Use the Search tool

This page explains how to use the functionalities of the Search tool to set up a refined query. For more information on the data and enrichments available through the Search tool, see the Data page . To understand how to perform a basic search query in the Media Suite, we recommend reading the Quick Guide .

This page will discuss:

Use search expressions (Boolean operators)

One way of refining your search query is through ‘boolean operators’. With these types of queries, it is possible to elaborate on how you want your keywords to relate to each other. In the Media Suite, the following boolean operators are supported:


  • Default operator. Connect two or more similar concepts (synonyms). ANY of your search terms can be present in the resulting records. This broadens your results.


  • ALL search terms must be present in the resulting records. Narrows your results

  • Example: Koningin AND Beatrix

  • This searches for the word ‘Koningin’ AND the word ‘Beatrix’ - but they do not have to be next to each other


  • Ignore concepts (words) that may be implied by your search term

  • Example: Koning NOT Willem-Alexander

Asterisk (*)

  • This is a wildcard, which matches any character sequence (including the empty one).

  • Example: boeren* –> boerenleven, boer zoekt vrouw


  • This is a wildcard, which matches any single character

  • Example 1: vluchteling? —> ‘vluchtelinge

  • This searches for a word that starts with ‘vluchteling’ and has one extra character

Quotation marks (“ “)

  • Searches for the exact expression, in the exact order.

  • Example : “Broodje Aap” or “De Wereld Draait Door”

Nesting and search order

  • Nesting queries is supported

  • Use parentheses to separate the queries. The logical order in which words are connected influences the results

  • Example 1: (koe AND varkens) OR boeren

  • Example 2: Koningin AND Beatrix NOT “Koningin Beatrix”

  • Example 2 searches for items with the word ‘Koningin’ AND the word ‘Beatrix’ - but NOT the phrase ‘Koningin Beatrix’. So we get e.g. items that talk about Prinses Beatrix and Koningin Juliana, but not Koningin Beatrix


  • Boolean queries are not case-sensitive

  • Example: bordeaux and Bourdeaux will give the same results.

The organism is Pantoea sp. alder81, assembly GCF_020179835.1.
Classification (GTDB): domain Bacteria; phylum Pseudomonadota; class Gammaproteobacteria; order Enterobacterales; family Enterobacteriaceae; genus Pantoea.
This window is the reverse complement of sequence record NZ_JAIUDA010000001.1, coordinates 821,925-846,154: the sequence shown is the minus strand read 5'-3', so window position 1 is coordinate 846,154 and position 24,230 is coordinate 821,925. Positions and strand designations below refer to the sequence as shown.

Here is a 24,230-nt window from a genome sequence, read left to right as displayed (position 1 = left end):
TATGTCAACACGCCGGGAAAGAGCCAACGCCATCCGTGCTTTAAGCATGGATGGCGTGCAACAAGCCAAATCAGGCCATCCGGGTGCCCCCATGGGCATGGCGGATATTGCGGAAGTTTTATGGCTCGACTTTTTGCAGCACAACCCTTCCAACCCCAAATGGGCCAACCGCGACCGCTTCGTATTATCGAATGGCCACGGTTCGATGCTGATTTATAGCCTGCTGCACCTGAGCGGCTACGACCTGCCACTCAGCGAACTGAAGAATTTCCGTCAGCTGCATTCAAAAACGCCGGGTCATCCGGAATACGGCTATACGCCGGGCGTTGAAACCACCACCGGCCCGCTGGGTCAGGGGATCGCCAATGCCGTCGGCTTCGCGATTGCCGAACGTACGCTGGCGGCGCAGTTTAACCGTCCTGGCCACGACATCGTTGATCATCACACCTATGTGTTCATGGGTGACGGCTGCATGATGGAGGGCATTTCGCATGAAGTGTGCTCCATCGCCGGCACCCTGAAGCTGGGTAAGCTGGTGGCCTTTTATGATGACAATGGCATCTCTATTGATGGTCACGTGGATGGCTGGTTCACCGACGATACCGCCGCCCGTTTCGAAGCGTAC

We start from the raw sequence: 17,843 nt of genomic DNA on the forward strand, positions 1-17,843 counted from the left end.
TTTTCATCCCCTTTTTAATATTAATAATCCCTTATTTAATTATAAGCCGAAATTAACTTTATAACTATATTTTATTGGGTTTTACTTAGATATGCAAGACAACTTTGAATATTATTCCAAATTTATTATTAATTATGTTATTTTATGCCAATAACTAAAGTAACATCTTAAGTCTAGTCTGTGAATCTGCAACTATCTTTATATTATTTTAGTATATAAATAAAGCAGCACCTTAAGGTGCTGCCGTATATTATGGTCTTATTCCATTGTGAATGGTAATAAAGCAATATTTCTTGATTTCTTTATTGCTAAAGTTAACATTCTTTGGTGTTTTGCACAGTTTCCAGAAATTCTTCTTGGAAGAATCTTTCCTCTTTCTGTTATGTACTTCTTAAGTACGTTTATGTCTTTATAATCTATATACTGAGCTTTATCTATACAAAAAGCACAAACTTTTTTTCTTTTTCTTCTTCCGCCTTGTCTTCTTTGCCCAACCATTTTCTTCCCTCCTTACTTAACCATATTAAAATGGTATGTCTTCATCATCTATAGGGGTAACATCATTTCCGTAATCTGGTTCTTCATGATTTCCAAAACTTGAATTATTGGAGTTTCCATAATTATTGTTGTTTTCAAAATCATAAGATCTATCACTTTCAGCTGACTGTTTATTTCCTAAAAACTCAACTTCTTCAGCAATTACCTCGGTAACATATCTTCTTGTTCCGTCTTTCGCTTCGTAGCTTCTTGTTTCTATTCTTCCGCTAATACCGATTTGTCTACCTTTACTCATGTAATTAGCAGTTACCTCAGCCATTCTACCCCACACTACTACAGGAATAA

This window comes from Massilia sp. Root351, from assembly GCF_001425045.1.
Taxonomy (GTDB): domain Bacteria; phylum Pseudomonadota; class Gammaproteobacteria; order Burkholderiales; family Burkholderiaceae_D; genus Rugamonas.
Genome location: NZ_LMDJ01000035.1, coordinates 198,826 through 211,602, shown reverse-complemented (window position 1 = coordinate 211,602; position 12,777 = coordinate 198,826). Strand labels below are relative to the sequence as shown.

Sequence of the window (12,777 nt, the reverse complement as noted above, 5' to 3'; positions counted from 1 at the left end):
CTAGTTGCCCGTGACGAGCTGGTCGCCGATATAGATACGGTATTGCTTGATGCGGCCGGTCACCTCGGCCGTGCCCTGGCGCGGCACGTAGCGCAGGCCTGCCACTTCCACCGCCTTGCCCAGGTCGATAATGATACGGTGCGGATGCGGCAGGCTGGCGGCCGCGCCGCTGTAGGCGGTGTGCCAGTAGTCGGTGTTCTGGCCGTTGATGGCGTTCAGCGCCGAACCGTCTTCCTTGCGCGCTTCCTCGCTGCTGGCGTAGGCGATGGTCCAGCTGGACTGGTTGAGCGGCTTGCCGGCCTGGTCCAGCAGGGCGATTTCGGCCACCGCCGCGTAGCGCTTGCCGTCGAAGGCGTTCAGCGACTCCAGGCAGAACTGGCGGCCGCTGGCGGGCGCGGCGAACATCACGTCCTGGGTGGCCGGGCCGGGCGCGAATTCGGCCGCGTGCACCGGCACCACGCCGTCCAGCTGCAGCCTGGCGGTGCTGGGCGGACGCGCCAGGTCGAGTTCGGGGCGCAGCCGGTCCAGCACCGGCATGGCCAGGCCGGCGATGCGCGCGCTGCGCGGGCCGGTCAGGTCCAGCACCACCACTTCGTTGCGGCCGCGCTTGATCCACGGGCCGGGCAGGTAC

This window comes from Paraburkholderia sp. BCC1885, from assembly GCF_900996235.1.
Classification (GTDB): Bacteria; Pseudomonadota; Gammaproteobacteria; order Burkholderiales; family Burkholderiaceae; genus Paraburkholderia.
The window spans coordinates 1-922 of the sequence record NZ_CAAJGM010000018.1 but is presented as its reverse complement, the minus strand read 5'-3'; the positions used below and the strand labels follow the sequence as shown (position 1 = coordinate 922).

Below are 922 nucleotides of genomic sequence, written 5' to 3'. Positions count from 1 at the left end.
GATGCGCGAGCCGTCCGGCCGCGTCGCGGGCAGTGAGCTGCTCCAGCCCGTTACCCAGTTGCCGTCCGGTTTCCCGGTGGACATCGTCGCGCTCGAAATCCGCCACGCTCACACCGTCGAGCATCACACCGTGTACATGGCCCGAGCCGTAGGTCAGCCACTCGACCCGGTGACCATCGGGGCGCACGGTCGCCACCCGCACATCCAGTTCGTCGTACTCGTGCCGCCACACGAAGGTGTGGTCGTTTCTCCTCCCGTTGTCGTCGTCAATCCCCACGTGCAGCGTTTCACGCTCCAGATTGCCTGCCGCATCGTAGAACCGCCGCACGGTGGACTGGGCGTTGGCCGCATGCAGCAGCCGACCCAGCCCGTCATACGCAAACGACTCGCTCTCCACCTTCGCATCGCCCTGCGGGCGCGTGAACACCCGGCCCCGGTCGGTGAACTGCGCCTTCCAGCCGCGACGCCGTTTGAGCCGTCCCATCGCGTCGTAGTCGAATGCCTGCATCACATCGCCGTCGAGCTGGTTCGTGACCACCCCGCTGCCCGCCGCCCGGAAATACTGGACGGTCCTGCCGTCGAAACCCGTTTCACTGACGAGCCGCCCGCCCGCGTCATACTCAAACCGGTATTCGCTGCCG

Query corrections/suggestions

  • Some collections offer search suggestions, see Autocomplete Functionality

  • Query correction is not supported

  • Example: koningi

  • Searching for this word gives no matches (matching is precise and does not accept typos or missing letters)

Search layers

To facilitate more precise queries, users can also use “search layers”, which are aggregations of metadata fields. The Media Suite supports three layers for all collections:

  • All : Search in all the metadata and automatic enrichments at the same time

  • Archive’s metadata : Search only in, mostly manually generated, metadata (archival descriptions and subject/content metadata). Subsets of the metadata with a similar function are aggregated together in ‘field cluster’s’. These are the common aggregations for all collections:

    • Title field cluster: When there are different title fields, these have been aggregated and users can search in all of them at once

    • Description field cluster: Searches in all fields (per each collection) which contain descriptions (e.g., summaries, abstracts)

    • Other clusters: Depending on the collection there may be other clusters available (e.g., “Persons - all”, and “Subtitles” for the Sound and Vision audio-visual collection).

  • Enrichments : searches in the existing layer(s) of mostly automatic content enrichments (e.g., OCR, or ASR- automatic speech transcripts)

Selecting a field cluster makes your search more precise, but it can mean that you miss results outside of those fields. Also be aware that the completeness of the metadata in the field(s) will affect your search results.

Tip : You can use the Collection Inspector to check completeness of metadata fields and to read descriptions of metadata fields.

Search per field (field cluster selector)

Users can also customise their own search layer by selecting in which field, or group of fields, they want to search. For example, a user may want to search for a specific cast member’s name (e.g., Mies Bouwman). In that case: